He looked utterly miserable. I felt really sorry for the guy.

Me: I understand completely. I will be at home the entire time and when they are at my ex-husband's he will be around too. We are fond of musical girl and will look after her.

Mountain dad: And Trou is a nice young man. Thank you. I feel that she is safe in your hands.

Gulp. Yeah. No pressure. Note to self: Tell Foie Gras to avoid any ill-timed jokes. In fact, tell him to avoid all jokes in general.
Overall, chaperoning the kids hasn't really been all that difficult, and I think a nice balance of privacy and interaction has been achieved #coolmumgoals

My presence was especially welcome in the lead up to Comic-Con since they wanted to work on their cosplay for the event. This initially caused some dispute because Trou had his heart set on going as the Joker to her Harley Quinn, but the musical girl said that her father would never allow her to wear the outfit (damn straight). Finally (and with very teenage soppiness) they decided to pay tribute to their 6 month anniversary by going as Deadpool and Vanessa (the movie was their first date). Trou's best friend was willing to lend him his Deadpool outfit and the musical girl turned to me for help with hers. Having told her that she must wear jeans (as opposed to mini skirt and garters. Yikes), I lent her one of my more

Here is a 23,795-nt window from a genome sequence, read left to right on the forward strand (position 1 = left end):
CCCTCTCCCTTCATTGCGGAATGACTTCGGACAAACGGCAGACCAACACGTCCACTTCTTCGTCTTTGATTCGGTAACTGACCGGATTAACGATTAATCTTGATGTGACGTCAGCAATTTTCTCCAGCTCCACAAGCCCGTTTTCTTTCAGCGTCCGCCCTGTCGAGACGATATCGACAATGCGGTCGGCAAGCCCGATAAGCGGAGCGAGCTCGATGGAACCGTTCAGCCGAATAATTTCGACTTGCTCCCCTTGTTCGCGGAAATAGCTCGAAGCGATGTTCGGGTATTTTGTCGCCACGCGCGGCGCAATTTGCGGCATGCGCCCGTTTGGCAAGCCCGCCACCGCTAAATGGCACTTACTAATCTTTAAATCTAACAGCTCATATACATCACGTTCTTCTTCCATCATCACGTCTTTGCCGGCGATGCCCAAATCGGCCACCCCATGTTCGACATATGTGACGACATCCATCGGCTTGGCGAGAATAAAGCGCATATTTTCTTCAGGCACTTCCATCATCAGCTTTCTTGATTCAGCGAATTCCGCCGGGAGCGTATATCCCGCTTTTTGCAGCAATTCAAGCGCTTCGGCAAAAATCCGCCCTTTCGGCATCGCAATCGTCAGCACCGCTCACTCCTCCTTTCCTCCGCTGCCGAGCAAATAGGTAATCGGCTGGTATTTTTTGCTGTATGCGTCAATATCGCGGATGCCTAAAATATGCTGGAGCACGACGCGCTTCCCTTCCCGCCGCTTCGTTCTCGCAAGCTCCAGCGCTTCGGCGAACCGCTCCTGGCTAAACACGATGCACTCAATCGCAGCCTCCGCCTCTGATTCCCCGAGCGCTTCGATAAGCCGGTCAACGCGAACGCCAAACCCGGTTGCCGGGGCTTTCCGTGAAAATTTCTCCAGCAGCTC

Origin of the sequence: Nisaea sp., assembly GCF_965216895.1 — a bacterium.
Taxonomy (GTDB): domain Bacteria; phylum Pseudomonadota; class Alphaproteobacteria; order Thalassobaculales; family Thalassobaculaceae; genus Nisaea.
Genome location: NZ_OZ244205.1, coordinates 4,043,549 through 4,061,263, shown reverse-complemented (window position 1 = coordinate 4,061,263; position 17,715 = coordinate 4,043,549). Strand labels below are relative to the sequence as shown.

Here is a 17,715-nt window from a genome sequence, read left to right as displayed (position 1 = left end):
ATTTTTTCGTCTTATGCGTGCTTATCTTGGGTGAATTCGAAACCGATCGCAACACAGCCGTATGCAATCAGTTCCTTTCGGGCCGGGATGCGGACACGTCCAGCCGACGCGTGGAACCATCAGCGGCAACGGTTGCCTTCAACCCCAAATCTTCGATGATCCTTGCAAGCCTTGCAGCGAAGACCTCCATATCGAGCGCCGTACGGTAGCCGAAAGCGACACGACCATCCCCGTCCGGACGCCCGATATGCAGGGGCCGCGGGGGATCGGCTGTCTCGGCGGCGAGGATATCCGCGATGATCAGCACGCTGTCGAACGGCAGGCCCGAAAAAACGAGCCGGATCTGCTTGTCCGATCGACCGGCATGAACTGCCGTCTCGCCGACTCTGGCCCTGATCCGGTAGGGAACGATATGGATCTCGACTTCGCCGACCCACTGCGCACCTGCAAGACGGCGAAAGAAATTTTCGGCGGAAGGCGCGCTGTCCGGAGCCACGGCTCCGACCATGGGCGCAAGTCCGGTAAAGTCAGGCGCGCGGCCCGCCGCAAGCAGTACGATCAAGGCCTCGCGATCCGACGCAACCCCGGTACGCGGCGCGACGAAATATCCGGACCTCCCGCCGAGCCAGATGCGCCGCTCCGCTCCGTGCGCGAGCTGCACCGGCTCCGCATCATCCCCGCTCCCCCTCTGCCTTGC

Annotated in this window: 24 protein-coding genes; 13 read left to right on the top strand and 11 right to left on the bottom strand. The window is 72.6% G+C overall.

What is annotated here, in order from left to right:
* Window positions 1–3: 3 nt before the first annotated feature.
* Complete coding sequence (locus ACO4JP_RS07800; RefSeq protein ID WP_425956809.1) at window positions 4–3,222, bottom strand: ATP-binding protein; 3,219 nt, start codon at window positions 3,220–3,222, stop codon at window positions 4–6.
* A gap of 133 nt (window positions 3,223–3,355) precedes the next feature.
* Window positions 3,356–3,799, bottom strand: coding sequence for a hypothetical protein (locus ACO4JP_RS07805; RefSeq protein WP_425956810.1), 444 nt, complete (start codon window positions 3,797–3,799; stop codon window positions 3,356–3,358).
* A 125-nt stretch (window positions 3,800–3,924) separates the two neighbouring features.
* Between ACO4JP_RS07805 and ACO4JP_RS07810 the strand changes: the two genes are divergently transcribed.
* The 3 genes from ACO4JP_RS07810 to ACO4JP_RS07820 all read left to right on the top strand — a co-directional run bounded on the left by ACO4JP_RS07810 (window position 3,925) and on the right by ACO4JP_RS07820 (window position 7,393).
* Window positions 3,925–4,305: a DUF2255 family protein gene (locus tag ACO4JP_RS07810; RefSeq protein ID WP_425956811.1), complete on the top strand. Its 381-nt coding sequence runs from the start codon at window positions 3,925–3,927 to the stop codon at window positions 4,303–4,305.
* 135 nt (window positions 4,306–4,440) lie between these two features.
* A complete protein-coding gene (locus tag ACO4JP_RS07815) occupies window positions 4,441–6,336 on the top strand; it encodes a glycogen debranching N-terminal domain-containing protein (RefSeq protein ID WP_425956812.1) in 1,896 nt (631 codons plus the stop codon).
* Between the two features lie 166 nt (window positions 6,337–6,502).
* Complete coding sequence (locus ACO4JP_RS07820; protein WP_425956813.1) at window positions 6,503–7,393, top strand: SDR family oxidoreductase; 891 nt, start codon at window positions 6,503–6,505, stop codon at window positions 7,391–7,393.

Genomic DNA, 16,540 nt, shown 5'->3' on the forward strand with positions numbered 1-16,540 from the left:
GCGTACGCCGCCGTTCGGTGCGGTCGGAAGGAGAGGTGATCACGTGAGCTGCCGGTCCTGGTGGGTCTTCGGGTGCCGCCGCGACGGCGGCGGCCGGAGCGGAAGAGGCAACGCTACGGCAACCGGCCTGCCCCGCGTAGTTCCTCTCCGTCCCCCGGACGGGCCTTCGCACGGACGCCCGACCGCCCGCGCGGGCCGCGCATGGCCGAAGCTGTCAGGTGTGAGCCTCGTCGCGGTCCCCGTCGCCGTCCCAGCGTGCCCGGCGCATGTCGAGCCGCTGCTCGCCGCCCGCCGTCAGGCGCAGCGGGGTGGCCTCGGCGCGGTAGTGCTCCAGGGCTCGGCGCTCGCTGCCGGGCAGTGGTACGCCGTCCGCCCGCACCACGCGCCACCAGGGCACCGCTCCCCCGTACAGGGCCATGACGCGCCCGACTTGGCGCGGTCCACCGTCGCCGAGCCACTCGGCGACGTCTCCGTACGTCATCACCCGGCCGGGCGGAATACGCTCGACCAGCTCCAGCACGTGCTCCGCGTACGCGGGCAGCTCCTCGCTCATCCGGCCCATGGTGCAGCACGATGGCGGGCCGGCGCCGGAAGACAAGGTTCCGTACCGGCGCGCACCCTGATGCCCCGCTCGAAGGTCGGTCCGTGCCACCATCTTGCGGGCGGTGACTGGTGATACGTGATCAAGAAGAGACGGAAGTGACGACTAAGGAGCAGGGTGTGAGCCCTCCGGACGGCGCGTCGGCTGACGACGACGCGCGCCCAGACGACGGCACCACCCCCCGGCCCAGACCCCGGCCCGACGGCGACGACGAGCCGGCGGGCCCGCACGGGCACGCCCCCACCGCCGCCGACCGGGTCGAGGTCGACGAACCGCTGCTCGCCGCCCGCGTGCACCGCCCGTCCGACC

Vanessa-esque tops and then got to work sorting out her hair (easy to do since the child has lovely locks) and sticking on temporary tattoos. I also did her make up. As luck would have it I even found a red and white checked jacket and Macaron kindly sewed fleece onto the collar (way too hot to wear it but a nice touch for the innumerable selfies and pictures they required).

My sisters were amused at my efforts to be helpful. And as always, highly suspicious of my motives.

Macaron: You are being very nice. Setting a precedent eh?

Me: What does that mean?